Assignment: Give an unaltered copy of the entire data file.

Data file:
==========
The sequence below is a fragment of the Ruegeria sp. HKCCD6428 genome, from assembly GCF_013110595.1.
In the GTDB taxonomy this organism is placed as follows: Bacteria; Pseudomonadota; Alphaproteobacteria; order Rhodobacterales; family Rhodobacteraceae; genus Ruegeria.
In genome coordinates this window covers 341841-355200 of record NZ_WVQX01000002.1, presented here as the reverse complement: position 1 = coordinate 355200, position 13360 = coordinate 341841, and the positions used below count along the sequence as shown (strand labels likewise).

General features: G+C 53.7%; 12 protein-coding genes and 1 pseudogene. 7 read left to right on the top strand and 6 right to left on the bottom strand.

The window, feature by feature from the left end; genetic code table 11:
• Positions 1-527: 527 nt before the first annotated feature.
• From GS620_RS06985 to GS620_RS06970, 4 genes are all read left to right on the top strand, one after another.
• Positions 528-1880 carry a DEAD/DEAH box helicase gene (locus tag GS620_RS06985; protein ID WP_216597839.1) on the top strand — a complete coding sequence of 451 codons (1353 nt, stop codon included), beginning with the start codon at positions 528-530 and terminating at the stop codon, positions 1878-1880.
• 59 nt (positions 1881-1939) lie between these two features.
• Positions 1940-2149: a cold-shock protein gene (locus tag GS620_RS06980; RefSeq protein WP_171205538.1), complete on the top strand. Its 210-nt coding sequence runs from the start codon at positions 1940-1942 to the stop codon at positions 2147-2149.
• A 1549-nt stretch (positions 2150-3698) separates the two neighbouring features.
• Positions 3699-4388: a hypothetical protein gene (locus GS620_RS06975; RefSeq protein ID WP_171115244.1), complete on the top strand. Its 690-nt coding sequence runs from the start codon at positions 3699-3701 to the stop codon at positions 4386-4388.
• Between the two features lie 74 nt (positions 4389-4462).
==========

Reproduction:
The sequence below is a fragment of the Ruegeria sp. HKCCD6428 genome, from assembly GCF_013110595.1.
In the GTDB taxonomy this organism is placed as follows: Bacteria; Pseudomonadota; Alphaproteobacteria; order Rhodobacterales; family Rhodobacteraceae; genus Ruegeria.
In genome coordinates this window covers 341841-355200 of record NZ_WVQX01000002.1, presented here as the reverse complement: position 1 = coordinate 355200, position 13360 = coordinate 341841, and the positions used below count along the sequence as shown (strand labels likewise).

General features: G+C 53.7%; 12 protein-coding genes and 1 pseudogene. 7 read left to right on the top strand and 6 right to left on the bottom strand.

The window, feature by feature from the left end; genetic code table 11:
• Positions 1-527: 527 nt before the first annotated feature.
• From GS620_RS06985 to GS620_RS06970, 4 genes are all read left to right on the top strand, one after another.
• Positions 528-1880 carry a DEAD/DEAH box helicase gene (locus tag GS620_RS06985; protein ID WP_216597839.1) on the top strand — a complete coding sequence of 451 codons (1353 nt, stop codon included), beginning with the start codon at positions 528-530 and terminating at the stop codon, positions 1878-1880.
• 59 nt (positions 1881-1939) lie between these two features.
• Positions 1940-2149: a cold-shock protein gene (locus tag GS620_RS06980; RefSeq protein WP_171205538.1), complete on the top strand. Its 210-nt coding sequence runs from the start codon at positions 1940-1942 to the stop codon at positions 2147-2149.
• A 1549-nt stretch (positions 2150-3698) separates the two neighbouring features.
• Positions 3699-4388: a hypothetical protein gene (locus GS620_RS06975; RefSeq protein ID WP_171115244.1), complete on the top strand. Its 690-nt coding sequence runs from the start codon at positions 3699-3701 to the stop codon at positions 4386-4388.
• Between the two features lie 74 nt (positions 4389-4462).